Quantum Economics – Applications in Trading
Quantum economics is an emerging research field that applies mathematical methods and ideas from quantum physics to the field of economics.
It is motivated by the belief that economic processes such as financial transactions have much in common with quantum processes, and can be appropriately modeled using quantum formalism.
It draws on techniques from the related areas of quantum finance and quantum cognition, and is a sub-field of quantum social science.
Key Takeaways: Quantum Economics – Applications in Trading
- Quantum economics, rooted in quantum physics’ mathematical techniques, represents a developing branch within the wider sphere of quantum social science, exploring economic phenomena through a quantum lens.
- Quantum economics deviates from the principles of neoclassical economics, questioning the foundational assumptions of expected utility theory, and exploring the nature of decision-making processes from a quantum perspective.
- It portrays price fluctuations as a result of fundamental uncertainty. It could potentially better provide a framework for modeling complex dependencies that are found in economies and markets.
- This contrasts with the efficient market theory, and highlights the interconnected nature of financial actors, which is represented in quantum game theory.
- Quantum economics can look at the active role of financial transactions and the interlinkages formed through credit systems (e.g., debtors being tied to creditors), a new approach with different foundational assumptions compared to neoclassical economics.
- Quantum trading seeks to integrate quantum mechanics’ principles and techniques into finance and trading. This provides a new approach to portfolio optimization and predicting market movements with high computational efficiency.
History of Quantum Economics
A number of economists including Paul Samuelson and Bernard Schmitt have found inspiration in quantum theory.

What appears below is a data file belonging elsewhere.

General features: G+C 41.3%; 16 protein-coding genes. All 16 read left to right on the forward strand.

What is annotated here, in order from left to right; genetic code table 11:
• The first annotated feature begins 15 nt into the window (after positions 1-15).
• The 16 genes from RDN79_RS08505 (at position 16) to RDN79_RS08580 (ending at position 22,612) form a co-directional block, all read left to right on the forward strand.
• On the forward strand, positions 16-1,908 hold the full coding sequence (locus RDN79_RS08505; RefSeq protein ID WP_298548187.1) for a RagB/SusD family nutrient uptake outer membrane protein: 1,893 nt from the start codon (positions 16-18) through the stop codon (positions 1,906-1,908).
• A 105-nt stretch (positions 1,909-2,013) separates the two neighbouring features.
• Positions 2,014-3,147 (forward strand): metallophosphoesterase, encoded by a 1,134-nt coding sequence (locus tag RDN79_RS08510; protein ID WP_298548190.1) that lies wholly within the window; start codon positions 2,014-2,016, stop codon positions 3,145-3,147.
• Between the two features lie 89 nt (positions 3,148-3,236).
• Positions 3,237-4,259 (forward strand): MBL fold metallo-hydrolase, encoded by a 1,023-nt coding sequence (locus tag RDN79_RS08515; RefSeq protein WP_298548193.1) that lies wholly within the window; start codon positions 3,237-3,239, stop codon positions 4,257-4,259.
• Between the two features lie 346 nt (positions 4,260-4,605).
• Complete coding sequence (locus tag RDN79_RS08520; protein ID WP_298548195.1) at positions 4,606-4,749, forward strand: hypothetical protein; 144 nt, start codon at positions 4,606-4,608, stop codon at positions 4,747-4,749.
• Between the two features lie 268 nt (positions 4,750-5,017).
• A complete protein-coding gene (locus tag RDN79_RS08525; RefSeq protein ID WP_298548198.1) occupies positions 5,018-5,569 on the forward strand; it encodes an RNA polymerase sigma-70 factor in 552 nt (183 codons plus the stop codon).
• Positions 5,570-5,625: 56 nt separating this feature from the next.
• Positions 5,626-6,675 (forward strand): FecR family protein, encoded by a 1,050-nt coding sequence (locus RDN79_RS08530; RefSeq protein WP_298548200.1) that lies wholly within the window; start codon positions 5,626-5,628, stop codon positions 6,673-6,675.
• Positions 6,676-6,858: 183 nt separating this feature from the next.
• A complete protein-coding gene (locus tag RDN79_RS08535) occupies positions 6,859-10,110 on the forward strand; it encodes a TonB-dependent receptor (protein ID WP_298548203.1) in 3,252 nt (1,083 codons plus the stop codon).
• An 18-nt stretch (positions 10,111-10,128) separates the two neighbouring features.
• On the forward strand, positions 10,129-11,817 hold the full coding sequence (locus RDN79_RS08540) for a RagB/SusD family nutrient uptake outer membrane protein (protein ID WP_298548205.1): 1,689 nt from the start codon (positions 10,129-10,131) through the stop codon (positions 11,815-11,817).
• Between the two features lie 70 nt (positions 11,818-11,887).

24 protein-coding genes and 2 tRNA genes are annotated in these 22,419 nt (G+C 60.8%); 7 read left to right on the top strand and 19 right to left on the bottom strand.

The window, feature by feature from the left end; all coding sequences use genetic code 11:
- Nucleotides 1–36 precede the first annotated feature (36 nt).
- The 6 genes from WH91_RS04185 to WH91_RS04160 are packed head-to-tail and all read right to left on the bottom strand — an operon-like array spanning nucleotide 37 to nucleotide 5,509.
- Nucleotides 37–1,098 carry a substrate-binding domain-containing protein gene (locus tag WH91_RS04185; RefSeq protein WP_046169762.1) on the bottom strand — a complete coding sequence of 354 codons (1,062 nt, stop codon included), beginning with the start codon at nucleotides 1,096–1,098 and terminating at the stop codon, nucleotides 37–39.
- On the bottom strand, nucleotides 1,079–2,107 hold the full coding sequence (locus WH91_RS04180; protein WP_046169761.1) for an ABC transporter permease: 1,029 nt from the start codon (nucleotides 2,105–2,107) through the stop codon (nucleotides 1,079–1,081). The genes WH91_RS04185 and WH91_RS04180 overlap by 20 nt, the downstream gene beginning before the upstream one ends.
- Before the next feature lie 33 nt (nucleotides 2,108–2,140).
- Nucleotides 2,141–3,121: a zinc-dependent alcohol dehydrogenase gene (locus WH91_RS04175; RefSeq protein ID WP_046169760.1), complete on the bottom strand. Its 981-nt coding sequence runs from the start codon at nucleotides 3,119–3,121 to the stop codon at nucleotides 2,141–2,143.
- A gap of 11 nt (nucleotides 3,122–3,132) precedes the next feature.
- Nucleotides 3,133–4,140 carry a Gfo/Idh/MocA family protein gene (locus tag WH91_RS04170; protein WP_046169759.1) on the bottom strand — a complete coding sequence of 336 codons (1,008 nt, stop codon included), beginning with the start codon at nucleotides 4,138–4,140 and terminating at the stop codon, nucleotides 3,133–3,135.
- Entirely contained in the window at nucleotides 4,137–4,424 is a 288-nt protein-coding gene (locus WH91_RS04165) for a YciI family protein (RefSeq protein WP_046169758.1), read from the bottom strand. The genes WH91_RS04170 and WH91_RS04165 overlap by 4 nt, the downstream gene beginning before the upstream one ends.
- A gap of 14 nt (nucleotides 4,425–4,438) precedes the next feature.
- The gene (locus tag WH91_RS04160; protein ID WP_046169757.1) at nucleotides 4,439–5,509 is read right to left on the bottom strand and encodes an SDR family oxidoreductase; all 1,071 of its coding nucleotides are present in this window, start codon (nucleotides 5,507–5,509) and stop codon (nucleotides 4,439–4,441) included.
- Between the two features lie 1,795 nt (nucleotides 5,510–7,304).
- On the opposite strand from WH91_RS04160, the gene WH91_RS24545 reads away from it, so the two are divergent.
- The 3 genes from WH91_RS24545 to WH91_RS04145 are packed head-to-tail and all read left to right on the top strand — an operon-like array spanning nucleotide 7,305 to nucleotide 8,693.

Perhaps the first to directly exploit quantum techniques in economic analysis was the Pakistani mathematician Asghar Qadir.
In his 1978 paper Quantum Economics, he argued that the formalism of quantum mechanics is the best mathematical framework for modeling situations where “consumer behavior depends on infinitely many factors and that the consumer is not aware of any preference until the matter is brought up.”
He proposed that, like particles in quantum mechanics, “the individual as an entity … can be thought of as a point in a Hilbert space.”
Qadir’s paper received little attention.
However, during the 1990s, workers in the field of quantum cognition showed that many aspects of human decision-making, including those involved in economic decisions, seemed to follow a kind of quantum logic.
At the same time, researchers such as economist Martin Shubik, physicist Martin Schaden, and social scientist Emmanuel Haven were beginning to use quantum formalism to model stock markets.
Belal E. Baaquie
In his 2007 book Quantum Finance: Path Integrals and Hamiltonians for Options and Interest Rates, Belal E. Baaquie showed how methods from quantum physics could be applied to things like the pricing of financial options.
However, he wrote that the “larger question of applying the formalism and insights of (quantum) physics to economics, and which forms a part of the larger subject of econophysics, is left for future research.”
In a 2010 review, Schaden noted that quantum techniques could only be justified if the financial system could be shown to exhibit quantum properties such as entanglement, and if their use led to genuine simplifications over existing stochastic approaches.
In a 2016 paper and book (the latter co-authored with journalist Roman Chlupatý), the mathematician David Orrell proposed a quantum theory of money and value.